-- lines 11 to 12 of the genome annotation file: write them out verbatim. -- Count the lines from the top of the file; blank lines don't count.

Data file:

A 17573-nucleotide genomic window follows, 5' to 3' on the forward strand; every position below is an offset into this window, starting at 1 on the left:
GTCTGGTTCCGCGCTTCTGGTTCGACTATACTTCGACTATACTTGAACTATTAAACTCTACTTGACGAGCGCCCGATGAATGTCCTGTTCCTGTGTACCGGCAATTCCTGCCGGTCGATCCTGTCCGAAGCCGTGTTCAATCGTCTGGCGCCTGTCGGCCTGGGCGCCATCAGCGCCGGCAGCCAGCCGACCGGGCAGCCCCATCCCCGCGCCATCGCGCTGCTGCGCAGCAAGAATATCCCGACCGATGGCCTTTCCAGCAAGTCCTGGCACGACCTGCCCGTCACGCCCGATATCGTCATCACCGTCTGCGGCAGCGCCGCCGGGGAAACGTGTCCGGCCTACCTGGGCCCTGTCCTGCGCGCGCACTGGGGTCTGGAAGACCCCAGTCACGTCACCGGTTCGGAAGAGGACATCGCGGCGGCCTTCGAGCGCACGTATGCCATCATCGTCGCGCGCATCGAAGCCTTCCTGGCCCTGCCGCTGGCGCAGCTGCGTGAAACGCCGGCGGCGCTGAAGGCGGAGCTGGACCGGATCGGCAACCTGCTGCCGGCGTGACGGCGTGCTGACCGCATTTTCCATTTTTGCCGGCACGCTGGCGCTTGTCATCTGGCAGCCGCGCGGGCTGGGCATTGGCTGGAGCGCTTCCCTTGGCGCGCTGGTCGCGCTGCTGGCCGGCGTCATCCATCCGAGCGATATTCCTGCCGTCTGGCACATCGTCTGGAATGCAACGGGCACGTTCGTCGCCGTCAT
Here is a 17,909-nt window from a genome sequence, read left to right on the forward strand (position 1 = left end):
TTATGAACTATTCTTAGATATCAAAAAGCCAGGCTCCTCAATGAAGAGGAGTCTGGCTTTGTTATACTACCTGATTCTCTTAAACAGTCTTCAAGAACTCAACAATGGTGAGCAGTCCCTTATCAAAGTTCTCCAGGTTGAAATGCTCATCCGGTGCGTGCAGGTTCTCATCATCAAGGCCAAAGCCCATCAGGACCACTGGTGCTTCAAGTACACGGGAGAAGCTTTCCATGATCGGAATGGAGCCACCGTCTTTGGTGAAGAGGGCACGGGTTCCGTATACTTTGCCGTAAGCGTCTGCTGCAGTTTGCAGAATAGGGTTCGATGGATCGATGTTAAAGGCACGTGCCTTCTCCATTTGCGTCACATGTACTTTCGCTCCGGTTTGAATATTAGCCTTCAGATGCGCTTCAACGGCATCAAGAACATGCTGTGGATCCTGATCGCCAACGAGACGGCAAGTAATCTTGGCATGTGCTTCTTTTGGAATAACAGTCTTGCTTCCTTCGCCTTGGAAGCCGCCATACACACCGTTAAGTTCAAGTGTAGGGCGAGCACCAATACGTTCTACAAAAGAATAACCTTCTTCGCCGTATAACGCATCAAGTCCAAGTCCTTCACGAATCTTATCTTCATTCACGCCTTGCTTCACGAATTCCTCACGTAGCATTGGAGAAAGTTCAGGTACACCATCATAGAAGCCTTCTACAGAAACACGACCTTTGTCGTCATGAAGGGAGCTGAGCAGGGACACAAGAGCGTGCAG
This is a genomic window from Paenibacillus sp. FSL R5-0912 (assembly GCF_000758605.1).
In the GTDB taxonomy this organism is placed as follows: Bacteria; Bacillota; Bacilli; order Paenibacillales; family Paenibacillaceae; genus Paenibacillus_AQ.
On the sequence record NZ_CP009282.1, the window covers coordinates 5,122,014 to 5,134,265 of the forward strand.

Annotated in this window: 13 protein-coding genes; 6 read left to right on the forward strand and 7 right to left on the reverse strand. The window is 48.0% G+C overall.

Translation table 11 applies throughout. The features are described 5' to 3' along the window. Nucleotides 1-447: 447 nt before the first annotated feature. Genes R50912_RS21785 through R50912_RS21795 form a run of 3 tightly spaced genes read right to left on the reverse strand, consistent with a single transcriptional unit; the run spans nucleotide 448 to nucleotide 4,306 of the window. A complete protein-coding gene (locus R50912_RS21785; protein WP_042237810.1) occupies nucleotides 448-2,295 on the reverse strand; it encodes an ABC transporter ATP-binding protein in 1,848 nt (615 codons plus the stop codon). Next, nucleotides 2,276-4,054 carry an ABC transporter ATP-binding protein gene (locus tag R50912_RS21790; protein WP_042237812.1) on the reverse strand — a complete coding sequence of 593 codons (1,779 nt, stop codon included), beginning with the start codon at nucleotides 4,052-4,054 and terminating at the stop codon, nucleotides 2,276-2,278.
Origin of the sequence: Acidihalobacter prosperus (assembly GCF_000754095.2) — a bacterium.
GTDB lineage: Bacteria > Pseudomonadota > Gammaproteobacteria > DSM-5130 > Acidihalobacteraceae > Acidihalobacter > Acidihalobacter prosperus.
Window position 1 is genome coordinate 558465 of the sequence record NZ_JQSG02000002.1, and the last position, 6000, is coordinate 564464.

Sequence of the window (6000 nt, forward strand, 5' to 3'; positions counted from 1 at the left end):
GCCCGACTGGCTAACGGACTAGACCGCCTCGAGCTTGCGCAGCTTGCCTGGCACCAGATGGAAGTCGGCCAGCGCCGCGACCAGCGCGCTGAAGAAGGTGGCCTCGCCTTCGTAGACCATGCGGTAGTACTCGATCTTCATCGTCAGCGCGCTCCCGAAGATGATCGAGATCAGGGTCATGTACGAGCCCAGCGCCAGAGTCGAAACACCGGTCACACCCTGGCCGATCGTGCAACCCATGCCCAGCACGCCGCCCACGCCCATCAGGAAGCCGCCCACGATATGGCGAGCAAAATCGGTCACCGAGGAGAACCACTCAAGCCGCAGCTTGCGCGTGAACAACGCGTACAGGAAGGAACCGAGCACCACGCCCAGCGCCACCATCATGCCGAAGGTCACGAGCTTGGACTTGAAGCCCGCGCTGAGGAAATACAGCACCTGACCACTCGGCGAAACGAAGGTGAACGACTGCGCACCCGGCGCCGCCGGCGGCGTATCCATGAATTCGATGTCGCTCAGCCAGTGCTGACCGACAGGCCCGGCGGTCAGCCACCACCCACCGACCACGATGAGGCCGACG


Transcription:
GTDB lineage: Bacteria > Pseudomonadota > Gammaproteobacteria > DSM-5130 > Acidihalobacteraceae > Acidihalobacter > Acidihalobacter prosperus.
Window position 1 is genome coordinate 558465 of the sequence record NZ_JQSG02000002.1, and the last position, 6000, is coordinate 564464.